Extracorporeal Shockwave Therapy (SWT) is a modality used for the treatment of a variety of musculoskeletal conditions, primarily applied to chronic conditions, particularly those affecting medium to large sized tendons and their insertions on bone such as:
- Plantar Fasciitis
- Achilles Tendonopathy
- Retrocalcaneal Bursitis
- Lateral Epicondylosis (Tennis Elbow)
- Medial Epicondylosis (Golfer’s Elbow)
- Calcific Tendonitis (supraspinatus tendon, etc.)
- Patellar Tendinosis (Jumper’s Knee)
- Morton’s Neuroma
- Chronic Stress/Non-union Fractures
SWT has been available in Canada since the mid-90s but has recently been popularized with the advent of low energy SWT. SWT is an intervention that stimulates the body’s natural healing process. Additionally, SWT has been shown to have a direct effect on local nerve endings resulting in a decrease in pain. It is important to understand the difference between low energy and high energy SWT when considering whether you are an appropriate candidate for SWT and which type of SWT is most likely to yield positive results in the treatment of your condition.
A study recently published in the Journal of Bone and Joint Surgery described how shockwave could be used to treat plantar fasciitis, Achilles tendinopathy, stress fractures, non-unions, jumper’s knee, hamstring tendinopathy, rotator cuff tendinopathy, and calcific tendinopathies. Other indications include fascial release, pain reduction, acupuncture points, trigger point therapy, tennis elbow, shin splints, Osgood-Schlatter, Morton’s neuroma, hallux rigidus, and chronic pelvic pain syndrome.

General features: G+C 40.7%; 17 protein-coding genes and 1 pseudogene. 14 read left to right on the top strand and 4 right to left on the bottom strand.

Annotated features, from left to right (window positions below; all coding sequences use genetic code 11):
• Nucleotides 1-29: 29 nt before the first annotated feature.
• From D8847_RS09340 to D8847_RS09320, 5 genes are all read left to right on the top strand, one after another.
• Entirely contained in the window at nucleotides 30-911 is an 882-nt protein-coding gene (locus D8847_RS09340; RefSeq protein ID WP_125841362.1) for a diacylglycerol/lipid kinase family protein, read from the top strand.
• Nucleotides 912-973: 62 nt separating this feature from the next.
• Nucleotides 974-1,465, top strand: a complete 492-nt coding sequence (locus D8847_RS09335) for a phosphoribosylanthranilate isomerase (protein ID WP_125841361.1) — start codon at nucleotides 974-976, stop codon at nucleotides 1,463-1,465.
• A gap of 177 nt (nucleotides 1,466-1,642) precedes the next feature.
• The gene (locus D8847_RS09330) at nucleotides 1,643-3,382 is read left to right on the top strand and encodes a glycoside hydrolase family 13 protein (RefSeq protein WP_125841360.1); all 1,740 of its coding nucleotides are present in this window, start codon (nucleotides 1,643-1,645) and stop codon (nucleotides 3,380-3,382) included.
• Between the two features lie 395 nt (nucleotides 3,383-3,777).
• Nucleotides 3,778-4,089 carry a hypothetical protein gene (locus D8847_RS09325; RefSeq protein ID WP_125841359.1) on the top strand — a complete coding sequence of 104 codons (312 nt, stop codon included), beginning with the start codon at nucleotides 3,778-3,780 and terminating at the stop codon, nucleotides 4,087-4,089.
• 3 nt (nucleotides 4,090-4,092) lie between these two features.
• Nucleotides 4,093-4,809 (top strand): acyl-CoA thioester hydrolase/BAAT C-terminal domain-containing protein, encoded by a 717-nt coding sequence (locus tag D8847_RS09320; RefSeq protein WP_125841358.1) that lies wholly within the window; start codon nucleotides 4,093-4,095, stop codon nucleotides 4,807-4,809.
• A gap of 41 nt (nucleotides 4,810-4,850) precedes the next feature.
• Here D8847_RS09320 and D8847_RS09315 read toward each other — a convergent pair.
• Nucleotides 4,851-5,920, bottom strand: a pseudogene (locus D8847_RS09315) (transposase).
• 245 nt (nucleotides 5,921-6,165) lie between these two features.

Shockwave therapy is non-invasive and does not use needles or probes. It has replaced numerous other methods of treatment. Local anesthetic is not required as the treatment is not painful and usually only takes about four minutes.
Shockwave therapy works by reducing pain, increasing blood circulation and metabolism. It also stimulates bone growth and creates neovascularization.
Read More on the Benefits
A study published in Clinical Orthopaedics and Related Research (2001) showed that SWT created a biologic response in the Achilles tendon tissue that increased Bone Morphogenetic Proteins (BMP), nitric oxide synthase (NOS), vascular endothelial growth factor (VEGF), and proliferating cell nuclear antigen (PCNA). This lead to improved blood flow to the effected area and resulted in tissue regeneration. Shockwave therapy has also shown to have analgesic effects by affecting substance “P.”
The contraindications for shockwave therapy include: existing cancer, those with pacemakers, and pregnancy. Patients are also asked to refrain from taking anti-inflammatory medications as it will block the pathway shockwave uses to promote tissue healing. However, patients who require blood thinners do not have to stop their medication because it improves the effectiveness of the treatment.